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Who REALLY makes training purchase decisions?
(and what to do once you find out)

Training company sales manager: “Our people generally don’t call on training department types. They focus on the big dogs - you know, CEOs and other C-level executives with discretionary budgets and real decision-smaking clout.”

Training company sales rep: “I’d say I spend most of my time with training and HRD people. My boss says I should call on CEOs and division VPs, but they almost never agree to see me – and when they do, they almost always wind up dismissing me to the training department.”

What’s going on here? Who should training company salespeople call on? Let’s examine two common scenarios that call for dramatically different approaches.

Scenario No. 1:   Business Issue Owned by Line of Business

You are a provider of supervisory leadership training programs.

ZipTech is a Silicon Valley high-flyer, just six months out of the gate from going public.  Explosive growth has necessitated rushing individual contributors into leadership roles, and the fledgling managers are struggling with their new responsibilities.

It seems like a perfect opportunity for leadership training, except the need hasn’t been recognized or budgeted for – and the training staff consists of a few re-purposed software engineers tasked with translating application developer guides into Vietnamese.

In this scenario, you conclude that calling on the training department will not be productive.  Instead, you direct your efforts at finding a line-of-business executive who is suffering the consequences of an ill-equipped leadership cadre, in hopes of drumming up some supervisory training interest and budget dollars.

Scenario No. 2:   Business Issue Owned by Training Organization

Ten years have passed, and ZipTech has become an established multi-national market leader.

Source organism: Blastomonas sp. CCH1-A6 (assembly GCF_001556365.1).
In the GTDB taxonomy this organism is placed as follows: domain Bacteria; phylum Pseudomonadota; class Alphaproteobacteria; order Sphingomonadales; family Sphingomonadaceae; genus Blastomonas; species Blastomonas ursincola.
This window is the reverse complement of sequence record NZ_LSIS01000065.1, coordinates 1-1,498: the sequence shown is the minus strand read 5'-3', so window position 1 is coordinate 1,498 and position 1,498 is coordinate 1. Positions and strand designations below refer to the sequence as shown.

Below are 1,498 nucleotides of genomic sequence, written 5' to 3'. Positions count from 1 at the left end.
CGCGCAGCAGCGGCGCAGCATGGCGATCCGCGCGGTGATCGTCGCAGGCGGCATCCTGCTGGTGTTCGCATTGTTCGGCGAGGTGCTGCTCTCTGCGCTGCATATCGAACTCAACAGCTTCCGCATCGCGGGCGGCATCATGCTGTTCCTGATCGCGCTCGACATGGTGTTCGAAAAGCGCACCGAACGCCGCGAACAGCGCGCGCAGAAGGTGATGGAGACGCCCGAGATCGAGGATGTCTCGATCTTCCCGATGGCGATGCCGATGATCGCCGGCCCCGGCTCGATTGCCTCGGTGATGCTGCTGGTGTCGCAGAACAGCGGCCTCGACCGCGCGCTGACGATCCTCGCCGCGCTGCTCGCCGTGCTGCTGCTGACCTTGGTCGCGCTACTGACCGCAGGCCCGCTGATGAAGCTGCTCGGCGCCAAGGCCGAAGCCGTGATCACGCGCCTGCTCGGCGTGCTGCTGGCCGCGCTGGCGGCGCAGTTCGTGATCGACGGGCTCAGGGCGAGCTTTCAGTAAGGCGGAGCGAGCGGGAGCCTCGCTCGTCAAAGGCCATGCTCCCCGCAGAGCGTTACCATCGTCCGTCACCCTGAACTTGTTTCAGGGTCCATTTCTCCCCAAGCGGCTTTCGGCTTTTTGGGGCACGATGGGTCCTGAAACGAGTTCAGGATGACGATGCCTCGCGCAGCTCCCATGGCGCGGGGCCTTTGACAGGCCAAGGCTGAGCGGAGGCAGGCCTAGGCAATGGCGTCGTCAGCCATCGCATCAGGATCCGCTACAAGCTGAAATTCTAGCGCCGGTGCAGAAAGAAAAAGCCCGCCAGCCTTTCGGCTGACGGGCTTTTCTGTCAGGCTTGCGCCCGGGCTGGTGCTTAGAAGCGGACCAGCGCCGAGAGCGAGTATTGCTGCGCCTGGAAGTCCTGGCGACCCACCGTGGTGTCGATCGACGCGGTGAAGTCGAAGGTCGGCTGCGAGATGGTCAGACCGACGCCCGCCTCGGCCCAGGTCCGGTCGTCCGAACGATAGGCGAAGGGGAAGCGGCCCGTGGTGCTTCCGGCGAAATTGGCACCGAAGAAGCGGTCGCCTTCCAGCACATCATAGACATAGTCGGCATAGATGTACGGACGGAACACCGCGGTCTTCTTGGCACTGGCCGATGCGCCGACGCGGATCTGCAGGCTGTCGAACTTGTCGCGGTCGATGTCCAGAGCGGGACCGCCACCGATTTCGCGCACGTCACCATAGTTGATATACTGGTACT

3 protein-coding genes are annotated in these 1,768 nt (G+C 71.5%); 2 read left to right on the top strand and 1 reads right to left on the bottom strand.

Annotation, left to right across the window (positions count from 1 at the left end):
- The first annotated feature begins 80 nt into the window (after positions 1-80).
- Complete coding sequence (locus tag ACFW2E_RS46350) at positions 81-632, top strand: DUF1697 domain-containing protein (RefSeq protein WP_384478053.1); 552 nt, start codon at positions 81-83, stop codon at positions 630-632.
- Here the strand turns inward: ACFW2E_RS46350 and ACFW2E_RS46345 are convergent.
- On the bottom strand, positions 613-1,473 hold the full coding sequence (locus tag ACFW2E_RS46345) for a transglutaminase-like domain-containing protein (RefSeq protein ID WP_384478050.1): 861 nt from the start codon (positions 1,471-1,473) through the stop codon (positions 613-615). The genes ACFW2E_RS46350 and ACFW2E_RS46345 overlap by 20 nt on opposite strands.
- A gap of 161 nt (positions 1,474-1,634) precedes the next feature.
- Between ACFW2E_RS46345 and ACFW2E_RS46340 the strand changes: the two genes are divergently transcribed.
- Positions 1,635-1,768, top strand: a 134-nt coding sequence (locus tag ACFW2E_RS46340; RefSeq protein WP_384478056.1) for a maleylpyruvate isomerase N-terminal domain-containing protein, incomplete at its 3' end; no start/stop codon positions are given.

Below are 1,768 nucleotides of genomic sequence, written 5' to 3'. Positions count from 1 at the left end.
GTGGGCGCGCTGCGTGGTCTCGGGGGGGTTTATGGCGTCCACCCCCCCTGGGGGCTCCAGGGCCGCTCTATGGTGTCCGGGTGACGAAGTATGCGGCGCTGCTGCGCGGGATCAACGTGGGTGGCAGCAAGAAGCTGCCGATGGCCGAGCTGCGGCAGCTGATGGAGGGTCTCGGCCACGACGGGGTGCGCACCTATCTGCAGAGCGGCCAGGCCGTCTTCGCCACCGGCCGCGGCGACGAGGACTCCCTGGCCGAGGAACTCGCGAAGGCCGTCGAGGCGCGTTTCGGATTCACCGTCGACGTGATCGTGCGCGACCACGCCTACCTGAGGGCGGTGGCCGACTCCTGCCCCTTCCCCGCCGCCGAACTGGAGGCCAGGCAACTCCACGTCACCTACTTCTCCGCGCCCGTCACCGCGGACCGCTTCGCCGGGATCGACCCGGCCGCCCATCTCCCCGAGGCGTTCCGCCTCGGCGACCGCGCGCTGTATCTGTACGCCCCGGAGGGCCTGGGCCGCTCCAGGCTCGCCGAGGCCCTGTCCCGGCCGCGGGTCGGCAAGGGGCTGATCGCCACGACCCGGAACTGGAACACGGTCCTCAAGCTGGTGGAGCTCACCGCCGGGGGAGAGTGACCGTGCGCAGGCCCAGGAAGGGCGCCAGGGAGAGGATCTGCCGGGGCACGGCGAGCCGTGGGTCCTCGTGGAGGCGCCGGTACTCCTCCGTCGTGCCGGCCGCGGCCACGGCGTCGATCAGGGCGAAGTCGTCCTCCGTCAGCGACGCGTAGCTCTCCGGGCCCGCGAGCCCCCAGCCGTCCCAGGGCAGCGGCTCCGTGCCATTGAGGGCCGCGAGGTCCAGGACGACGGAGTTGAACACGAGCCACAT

You call on a line of business executive to discuss the importance of supervisory leadership training, and she says.  “Oh, my, you need to speak to our Corporate University people.  We recognized the need to develop our supervisors and managers ages ago.”

You discover that leadership development has become a cornerstone of ZipTech’s corporate culture, and is pridefully featured in the president’s message in this year’s annual report.  A rich management and supervisory curriculum is in place, supported by a sophisticated and well-funded training function led by a high profile CLO. 

Given this scenario, it seems sensible to set aside the missionary sell and focus on how your training offerings match up with already identified needs and outperform your competition.  You decide to focus your selling efforts on ZipTech’s training function. 

Who Owns the Business Issue Owns the Training Purchase Decision

In sum, whether you’re selling supervisory training or sales training or technical training, if a business issue hasn’t yet risen to the point of pain – or if training has yet to be perceived as a solution - then you will want to focus your selling efforts on the line of business. 

Once the business issue has been recognized and the training organization has been resourced and empowered to deal with it, then training pretty much owns the issue – as well as the purchase decision. 

Ok, now you know who to sell to. However, don’t for a minute assume that a “one size fits all” selling approach is going to get the job done.

Different Training Decision-Makers Pose Different Selling Challenges

Selling to training organizations and line-of-business (LOB) execs couldn’t be more different. Here are three important reasons why ...

1. Solution Configuration and Pricing

Line-of-Business Buyer Training Organization Buyer
  • Turnkey configuration
  • Solution price
  • Enterprise impact cost justification
  • Blow by blow configuration
  • Bill of materials price
  • Competitive cost justification


Line-of-business authorities lack the wherewithal to carry out training initiatives and won’t want to be distracted from their primary responsibilities.  So they’ll expect you to build in training delivery, administration, reporting and quality assurance and frame your proposal in terms they can relate to.

Similarly, LOB folks won’t have a reference point for evaluating line items like “cost/hour of instruction.”  So, rather than a bill-of-materials build-up you’ll want to reference your price to something they can understand like “cost/employee” or “cost/server” (if you are selling systems administration training), then break the progress payments into generic project mileposts (e.g.: Needs Assessment).

You’ll want to cost-justify your solution based on the way your client business unit keeps score, e.g. “revenue per sales rep in territory six months” or “output per machine hour” or “errors per 1,000 lines of code developed.”


As much as you may want to present the training organization with an outcomes-focused proposal, they are going to want to see all of the piece parts.  This helps them evaluate your tradecraft and identify any elements that they would rather supply than buy.